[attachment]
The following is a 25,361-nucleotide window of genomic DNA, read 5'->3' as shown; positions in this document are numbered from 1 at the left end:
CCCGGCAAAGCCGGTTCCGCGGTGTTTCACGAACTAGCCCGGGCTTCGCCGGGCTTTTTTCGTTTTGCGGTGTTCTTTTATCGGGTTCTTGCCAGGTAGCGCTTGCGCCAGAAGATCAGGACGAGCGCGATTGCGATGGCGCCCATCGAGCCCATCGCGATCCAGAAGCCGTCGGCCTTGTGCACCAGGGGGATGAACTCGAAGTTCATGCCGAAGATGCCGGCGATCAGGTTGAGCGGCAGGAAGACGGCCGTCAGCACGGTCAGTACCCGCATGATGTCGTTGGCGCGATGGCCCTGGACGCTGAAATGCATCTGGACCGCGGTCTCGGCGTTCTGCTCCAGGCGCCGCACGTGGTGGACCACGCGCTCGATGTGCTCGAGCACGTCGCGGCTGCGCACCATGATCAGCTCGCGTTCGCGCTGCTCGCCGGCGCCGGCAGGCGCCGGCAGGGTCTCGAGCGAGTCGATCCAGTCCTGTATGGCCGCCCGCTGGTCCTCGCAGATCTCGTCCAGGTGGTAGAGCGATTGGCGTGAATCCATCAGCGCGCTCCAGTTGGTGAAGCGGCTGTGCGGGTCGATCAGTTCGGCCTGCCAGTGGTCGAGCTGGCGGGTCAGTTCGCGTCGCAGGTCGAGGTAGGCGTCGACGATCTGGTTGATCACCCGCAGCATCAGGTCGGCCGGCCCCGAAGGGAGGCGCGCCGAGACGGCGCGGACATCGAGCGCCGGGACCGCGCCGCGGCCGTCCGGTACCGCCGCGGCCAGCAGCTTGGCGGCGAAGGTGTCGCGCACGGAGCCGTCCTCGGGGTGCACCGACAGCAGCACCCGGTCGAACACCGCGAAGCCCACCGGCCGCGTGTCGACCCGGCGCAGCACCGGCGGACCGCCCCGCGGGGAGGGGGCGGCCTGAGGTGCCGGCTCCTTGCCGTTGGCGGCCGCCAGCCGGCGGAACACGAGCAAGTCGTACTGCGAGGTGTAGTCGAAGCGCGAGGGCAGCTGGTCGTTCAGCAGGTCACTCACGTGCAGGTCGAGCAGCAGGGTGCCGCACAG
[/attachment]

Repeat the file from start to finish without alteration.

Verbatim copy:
The following is a 25,361-nucleotide window of genomic DNA, read 5'->3' as shown; positions in this document are numbered from 1 at the left end:
CCCGGCAAAGCCGGTTCCGCGGTGTTTCACGAACTAGCCCGGGCTTCGCCGGGCTTTTTTCGTTTTGCGGTGTTCTTTTATCGGGTTCTTGCCAGGTAGCGCTTGCGCCAGAAGATCAGGACGAGCGCGATTGCGATGGCGCCCATCGAGCCCATCGCGATCCAGAAGCCGTCGGCCTTGTGCACCAGGGGGATGAACTCGAAGTTCATGCCGAAGATGCCGGCGATCAGGTTGAGCGGCAGGAAGACGGCCGTCAGCACGGTCAGTACCCGCATGATGTCGTTGGCGCGATGGCCCTGGACGCTGAAATGCATCTGGACCGCGGTCTCGGCGTTCTGCTCCAGGCGCCGCACGTGGTGGACCACGCGCTCGATGTGCTCGAGCACGTCGCGGCTGCGCACCATGATCAGCTCGCGTTCGCGCTGCTCGCCGGCGCCGGCAGGCGCCGGCAGGGTCTCGAGCGAGTCGATCCAGTCCTGTATGGCCGCCCGCTGGTCCTCGCAGATCTCGTCCAGGTGGTAGAGCGATTGGCGTGAATCCATCAGCGCGCTCCAGTTGGTGAAGCGGCTGTGCGGGTCGATCAGTTCGGCCTGCCAGTGGTCGAGCTGGCGGGTCAGTTCGCGTCGCAGGTCGAGGTAGGCGTCGACGATCTGGTTGATCACCCGCAGCATCAGGTCGGCCGGCCCCGAAGGGAGGCGCGCCGAGACGGCGCGGACATCGAGCGCCGGGACCGCGCCGCGGCCGTCCGGTACCGCCGCGGCCAGCAGCTTGGCGGCGAAGGTGTCGCGCACGGAGCCGTCCTCGGGGTGCACCGACAGCAGCACCCGGTCGAACACCGCGAAGCCCACCGGCCGCGTGTCGACCCGGCGCAGCACCGGCGGACCGCCCCGCGGGGAGGGGGCGGCCTGAGGTGCCGGCTCCTTGCCGTTGGCGGCCGCCAGCCGGCGGAACACGAGCAAGTCGTACTGCGAGGTGTAGTCGAAGCGCGAGGGCAGCTGGTCGTTCAGCAGGTCACTCACGTGCAGGTCGAGCAGCAGGGTGCCGCACAG